Guest Post: Share Your Story by Brandy Barnes
My next guest blogger is a woman who I had the honor of volunteering with her non-profit organization in 2008. She is extremely nice and did not hesitate to say yes when I asked her to guest post. How she fit it into her jam-packed schedule I don’t know but I’m so thankful she did.
Brandy Barnes is the Founder and Executive Director of DiabetesSisters. This organization has some really wonderful programs like the Diabetes Buddy Program, Forums and a Free reminder program. Wait did that say free? Yes it did! She will also be hosting the Weekend for Women event in May 2010 with TCOYD.
Thank You Brandy for all that you do in the diabetes community and for being a guest on Sticky Sweet Diabetics.
With Diabetes Awareness Month upon us, I have given a lot of thought to the phrase “National Diabetes Awareness Month” and what it means to those of us living with the disease. During November, we usually hear lots of alarming facts and statistics about diabetes. These facts and statistics are meant to bring awareness to a disease that is not well understood by the general public. Some view the month as a time to clear up myths and misconceptions about diabetes. Others see the month as an opportunity to encourage those with undiagnosed diabetes to get tested. But that’s how the general public is involved in National Diabetes Awareness Month. What role do those of us living with diabetes play in this important month?
There are lots of ways to get involved in this important month, including volunteering with diabetes organizations, donating to diabetes organizations, educating yourself and others about diabetes, and being physically active during the month of November. But, by far, the most impactful thing you can do during National Diabetes Awareness Month is to Share YOUR Diabetes Story with others.
Each one of us has a unique diabetes story and everyone’s story is interesting. We all gained a lot of wisdom through our experiences. Sharing your story with others just might prolong or even save someone’s life. Think about it… The question I am most often asked by those who don’t have diabetes is, “How did you know you had diabetes?” To me, this means that people are interested learning from my experiences. Undoubtedly, part of telling your story usually involves talking about the diabetes symptoms you experienced. Hearing about those symptoms in a story format makes them memorable to those who hear your story. For example, my story always begins with a memory of me chugging down 64 oz. of soda during a time-out at my high school basketball game, consuming lots of chocolate milkshakes at my mother’s request due to my extreme weight loss, and noticing my blurred vision when I couldn’t read the chalk board during my Biology class.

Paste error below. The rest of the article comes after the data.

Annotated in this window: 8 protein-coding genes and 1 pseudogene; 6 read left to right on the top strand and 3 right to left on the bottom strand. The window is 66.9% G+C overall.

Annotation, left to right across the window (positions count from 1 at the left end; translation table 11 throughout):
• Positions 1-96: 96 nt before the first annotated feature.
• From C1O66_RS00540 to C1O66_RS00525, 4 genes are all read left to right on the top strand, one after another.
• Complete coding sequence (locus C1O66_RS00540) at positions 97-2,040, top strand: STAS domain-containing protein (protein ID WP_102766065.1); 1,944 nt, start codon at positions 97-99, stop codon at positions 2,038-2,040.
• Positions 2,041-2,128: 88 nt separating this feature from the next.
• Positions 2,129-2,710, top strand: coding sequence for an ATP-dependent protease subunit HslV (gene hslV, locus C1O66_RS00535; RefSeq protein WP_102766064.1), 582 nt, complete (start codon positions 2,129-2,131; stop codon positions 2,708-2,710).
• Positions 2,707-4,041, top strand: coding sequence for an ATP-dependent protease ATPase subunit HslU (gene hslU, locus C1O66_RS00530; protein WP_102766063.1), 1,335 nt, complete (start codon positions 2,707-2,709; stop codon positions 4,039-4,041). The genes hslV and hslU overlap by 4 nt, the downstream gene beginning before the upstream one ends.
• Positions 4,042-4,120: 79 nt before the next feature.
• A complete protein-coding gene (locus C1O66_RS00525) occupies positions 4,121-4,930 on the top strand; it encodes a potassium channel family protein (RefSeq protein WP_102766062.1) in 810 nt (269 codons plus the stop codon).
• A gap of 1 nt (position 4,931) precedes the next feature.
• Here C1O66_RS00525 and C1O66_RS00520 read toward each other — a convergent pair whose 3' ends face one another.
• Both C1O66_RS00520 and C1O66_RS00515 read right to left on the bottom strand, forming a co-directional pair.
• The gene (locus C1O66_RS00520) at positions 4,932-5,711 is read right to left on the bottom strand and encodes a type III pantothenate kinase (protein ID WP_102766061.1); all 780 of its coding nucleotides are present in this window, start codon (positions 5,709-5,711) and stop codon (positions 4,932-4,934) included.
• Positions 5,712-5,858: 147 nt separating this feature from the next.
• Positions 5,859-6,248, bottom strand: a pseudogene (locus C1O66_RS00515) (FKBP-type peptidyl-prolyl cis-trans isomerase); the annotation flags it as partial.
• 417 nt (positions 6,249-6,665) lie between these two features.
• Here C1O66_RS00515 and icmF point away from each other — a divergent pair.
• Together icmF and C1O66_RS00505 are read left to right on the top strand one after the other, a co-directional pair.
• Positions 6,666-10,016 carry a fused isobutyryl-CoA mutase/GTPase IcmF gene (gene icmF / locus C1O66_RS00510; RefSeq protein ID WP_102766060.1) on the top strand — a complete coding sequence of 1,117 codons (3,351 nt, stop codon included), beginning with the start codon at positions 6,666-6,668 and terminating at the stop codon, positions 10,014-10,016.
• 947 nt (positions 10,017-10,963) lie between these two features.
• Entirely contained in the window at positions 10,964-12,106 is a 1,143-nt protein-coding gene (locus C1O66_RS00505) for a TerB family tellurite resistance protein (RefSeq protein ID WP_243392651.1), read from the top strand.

Another part of telling your story also involves talking about how your life changed and how you adapted to your new life with diabetes. This provides your listener with the “true” reality of what living with diabetes looks like and the fact that life goes on after a diabetes diagnosis. I usually talk about how being hospitalized and emotionally retreating inward for about 24 hours to deal with this life-changing diagnosis. I also talk about how I had to get accustomed to eating balanced meals and snacks to coincide with my insulin dose, check my blood sugar every few hours to ensure that my blood sugar level stayed within a certain range, and how I had to always carry some emergency foods in case my blood sugar dropped too low to avoid seizures. Your story is likely similar, yet unique to you!
Most likely, your story also discusses how others reacted to your diagnosis. This will give the listener an opportunity to see what appropriate and inappropriate responses to those with diabetes look like. I usually talk about how my friends responded initially to my diagnosis with supporting words. I also talk about some of the ill-informed responses I have received, such as “Oh, you have diabetes, that means you have to eat Big Macs all the time, right?” and some the stereotypical responses I have received such as, “You don’t look like you have diabetes.” You probably have some similar stories and maybe even some that are humorous.
Not only can this kind of open dialogue about our disease serve to educate those who are uneducated about it, but it can also serve as an opportunity to empower those of us who are living with diabetes. The more you talk about your disease and become comfortable with your story, the more likely it will have an impact on someone else’s life. So, take the opportunity this November to fine-tune YOUR Diabetes Story. Take every opportunity to practice sharing your story with others. It may be uncomfortable at first or it may come naturally. Either way, you will feel a sense of relief afterward. You will also feel pride in the fact that you did your part to open the lines of communication about diabetes and that you told your story with confidence.
If you are a woman with diabetes, I encourage you to share YOUR Diabetes Story with other “Sisters” who are living with diabetes at www.diabetessisters.org. The DiabetesSisters’ Women’s Forum provides ongoing opportunities for you to talk and share ideas with other women who are living with diabetes.
Talk about it because Everyone Knows Someone!